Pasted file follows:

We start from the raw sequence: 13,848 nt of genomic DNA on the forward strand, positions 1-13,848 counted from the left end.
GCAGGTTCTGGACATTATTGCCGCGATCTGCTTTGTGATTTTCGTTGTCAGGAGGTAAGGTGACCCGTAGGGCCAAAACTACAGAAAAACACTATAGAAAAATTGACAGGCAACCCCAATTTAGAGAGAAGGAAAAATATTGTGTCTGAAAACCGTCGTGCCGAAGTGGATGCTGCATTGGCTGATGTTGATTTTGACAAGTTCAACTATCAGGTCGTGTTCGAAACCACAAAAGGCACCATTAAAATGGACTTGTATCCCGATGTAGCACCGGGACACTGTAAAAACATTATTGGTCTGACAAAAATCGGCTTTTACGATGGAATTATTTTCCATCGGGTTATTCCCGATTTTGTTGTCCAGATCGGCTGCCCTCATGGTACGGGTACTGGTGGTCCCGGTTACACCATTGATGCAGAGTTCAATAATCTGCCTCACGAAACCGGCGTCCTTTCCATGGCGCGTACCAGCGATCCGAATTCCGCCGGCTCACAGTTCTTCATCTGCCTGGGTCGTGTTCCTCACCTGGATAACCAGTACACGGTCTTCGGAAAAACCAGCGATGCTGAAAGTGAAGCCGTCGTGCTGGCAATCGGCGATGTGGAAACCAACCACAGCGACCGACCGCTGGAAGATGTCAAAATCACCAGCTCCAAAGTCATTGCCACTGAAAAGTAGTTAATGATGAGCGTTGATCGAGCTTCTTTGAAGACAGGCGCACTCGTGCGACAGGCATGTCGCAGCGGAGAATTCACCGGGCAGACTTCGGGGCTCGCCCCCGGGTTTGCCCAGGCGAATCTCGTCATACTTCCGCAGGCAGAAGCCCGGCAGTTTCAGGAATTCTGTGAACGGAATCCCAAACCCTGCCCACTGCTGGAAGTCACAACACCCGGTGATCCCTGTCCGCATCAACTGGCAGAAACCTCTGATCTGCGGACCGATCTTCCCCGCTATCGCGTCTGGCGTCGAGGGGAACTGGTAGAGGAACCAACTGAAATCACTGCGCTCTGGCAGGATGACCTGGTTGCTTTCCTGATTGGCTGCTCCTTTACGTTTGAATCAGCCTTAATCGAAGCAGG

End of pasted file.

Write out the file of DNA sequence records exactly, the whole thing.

We start from the raw sequence: 13,848 nt of genomic DNA on the forward strand, positions 1-13,848 counted from the left end.
GCAGGTTCTGGACATTATTGCCGCGATCTGCTTTGTGATTTTCGTTGTCAGGAGGTAAGGTGACCCGTAGGGCCAAAACTACAGAAAAACACTATAGAAAAATTGACAGGCAACCCCAATTTAGAGAGAAGGAAAAATATTGTGTCTGAAAACCGTCGTGCCGAAGTGGATGCTGCATTGGCTGATGTTGATTTTGACAAGTTCAACTATCAGGTCGTGTTCGAAACCACAAAAGGCACCATTAAAATGGACTTGTATCCCGATGTAGCACCGGGACACTGTAAAAACATTATTGGTCTGACAAAAATCGGCTTTTACGATGGAATTATTTTCCATCGGGTTATTCCCGATTTTGTTGTCCAGATCGGCTGCCCTCATGGTACGGGTACTGGTGGTCCCGGTTACACCATTGATGCAGAGTTCAATAATCTGCCTCACGAAACCGGCGTCCTTTCCATGGCGCGTACCAGCGATCCGAATTCCGCCGGCTCACAGTTCTTCATCTGCCTGGGTCGTGTTCCTCACCTGGATAACCAGTACACGGTCTTCGGAAAAACCAGCGATGCTGAAAGTGAAGCCGTCGTGCTGGCAATCGGCGATGTGGAAACCAACCACAGCGACCGACCGCTGGAAGATGTCAAAATCACCAGCTCCAAAGTCATTGCCACTGAAAAGTAGTTAATGATGAGCGTTGATCGAGCTTCTTTGAAGACAGGCGCACTCGTGCGACAGGCATGTCGCAGCGGAGAATTCACCGGGCAGACTTCGGGGCTCGCCCCCGGGTTTGCCCAGGCGAATCTCGTCATACTTCCGCAGGCAGAAGCCCGGCAGTTTCAGGAATTCTGTGAACGGAATCCCAAACCCTGCCCACTGCTGGAAGTCACAACACCCGGTGATCCCTGTCCGCATCAACTGGCAGAAACCTCTGATCTGCGGACCGATCTTCCCCGCTATCGCGTCTGGCGTCGAGGGGAACTGGTAGAGGAACCAACTGAAATCACTGCGCTCTGGCAGGATGACCTGGTTGCTTTCCTGATTGGCTGCTCCTTTACGTTTGAATCAGCCTTAATCGAAGCAGG